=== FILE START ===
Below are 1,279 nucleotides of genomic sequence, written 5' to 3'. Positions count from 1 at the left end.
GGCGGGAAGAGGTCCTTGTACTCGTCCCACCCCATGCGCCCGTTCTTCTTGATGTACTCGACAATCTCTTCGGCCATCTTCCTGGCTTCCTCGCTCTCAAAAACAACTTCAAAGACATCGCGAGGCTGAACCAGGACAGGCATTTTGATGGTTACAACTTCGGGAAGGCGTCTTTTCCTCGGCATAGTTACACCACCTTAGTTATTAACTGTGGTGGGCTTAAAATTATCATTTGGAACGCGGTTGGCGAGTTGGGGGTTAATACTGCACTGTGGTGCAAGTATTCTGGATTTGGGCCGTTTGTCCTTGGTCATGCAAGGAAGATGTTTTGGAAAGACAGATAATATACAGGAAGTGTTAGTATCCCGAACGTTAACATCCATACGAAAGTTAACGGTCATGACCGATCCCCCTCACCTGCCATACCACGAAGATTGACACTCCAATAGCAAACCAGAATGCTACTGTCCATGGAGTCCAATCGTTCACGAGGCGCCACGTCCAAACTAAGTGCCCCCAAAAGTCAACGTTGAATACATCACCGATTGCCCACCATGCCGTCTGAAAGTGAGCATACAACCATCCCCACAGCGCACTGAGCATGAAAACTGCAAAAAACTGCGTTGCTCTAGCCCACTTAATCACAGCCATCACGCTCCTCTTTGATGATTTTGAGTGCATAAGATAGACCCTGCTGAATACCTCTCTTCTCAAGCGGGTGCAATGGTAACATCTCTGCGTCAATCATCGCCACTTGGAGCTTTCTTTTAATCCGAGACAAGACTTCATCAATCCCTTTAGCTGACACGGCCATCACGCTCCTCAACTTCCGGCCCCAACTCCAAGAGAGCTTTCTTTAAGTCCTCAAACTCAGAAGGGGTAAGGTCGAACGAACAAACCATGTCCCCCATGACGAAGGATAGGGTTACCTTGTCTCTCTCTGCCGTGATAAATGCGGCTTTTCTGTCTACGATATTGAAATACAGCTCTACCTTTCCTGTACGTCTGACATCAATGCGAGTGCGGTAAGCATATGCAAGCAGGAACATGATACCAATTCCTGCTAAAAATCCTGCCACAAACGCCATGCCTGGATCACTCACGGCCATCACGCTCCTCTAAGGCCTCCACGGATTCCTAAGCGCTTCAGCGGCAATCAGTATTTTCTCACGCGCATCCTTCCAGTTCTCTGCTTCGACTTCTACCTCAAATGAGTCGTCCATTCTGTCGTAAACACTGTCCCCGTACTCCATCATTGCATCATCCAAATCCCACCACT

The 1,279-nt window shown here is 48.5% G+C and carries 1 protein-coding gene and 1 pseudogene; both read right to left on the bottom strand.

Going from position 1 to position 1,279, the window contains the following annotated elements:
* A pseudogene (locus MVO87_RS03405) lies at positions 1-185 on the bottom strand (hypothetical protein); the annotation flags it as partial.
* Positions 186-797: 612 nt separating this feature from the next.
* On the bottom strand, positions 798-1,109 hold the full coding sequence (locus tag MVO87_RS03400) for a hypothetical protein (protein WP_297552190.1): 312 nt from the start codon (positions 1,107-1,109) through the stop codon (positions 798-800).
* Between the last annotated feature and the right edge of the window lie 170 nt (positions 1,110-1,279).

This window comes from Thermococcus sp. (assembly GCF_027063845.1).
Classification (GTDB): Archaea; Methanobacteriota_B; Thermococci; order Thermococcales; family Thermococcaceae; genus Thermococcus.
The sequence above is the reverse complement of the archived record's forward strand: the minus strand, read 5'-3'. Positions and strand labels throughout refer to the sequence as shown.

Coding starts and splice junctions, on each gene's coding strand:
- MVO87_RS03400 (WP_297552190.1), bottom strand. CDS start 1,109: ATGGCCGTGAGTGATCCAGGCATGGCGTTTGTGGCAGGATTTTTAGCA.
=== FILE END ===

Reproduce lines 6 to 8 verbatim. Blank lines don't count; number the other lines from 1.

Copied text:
* Positions 186-797: 612 nt separating this feature from the next.
* On the bottom strand, positions 798-1,109 hold the full coding sequence (locus tag MVO87_RS03400) for a hypothetical protein (protein WP_297552190.1): 312 nt from the start codon (positions 1,107-1,109) through the stop codon (positions 798-800).
* Between the last annotated feature and the right edge of the window lie 170 nt (positions 1,110-1,279).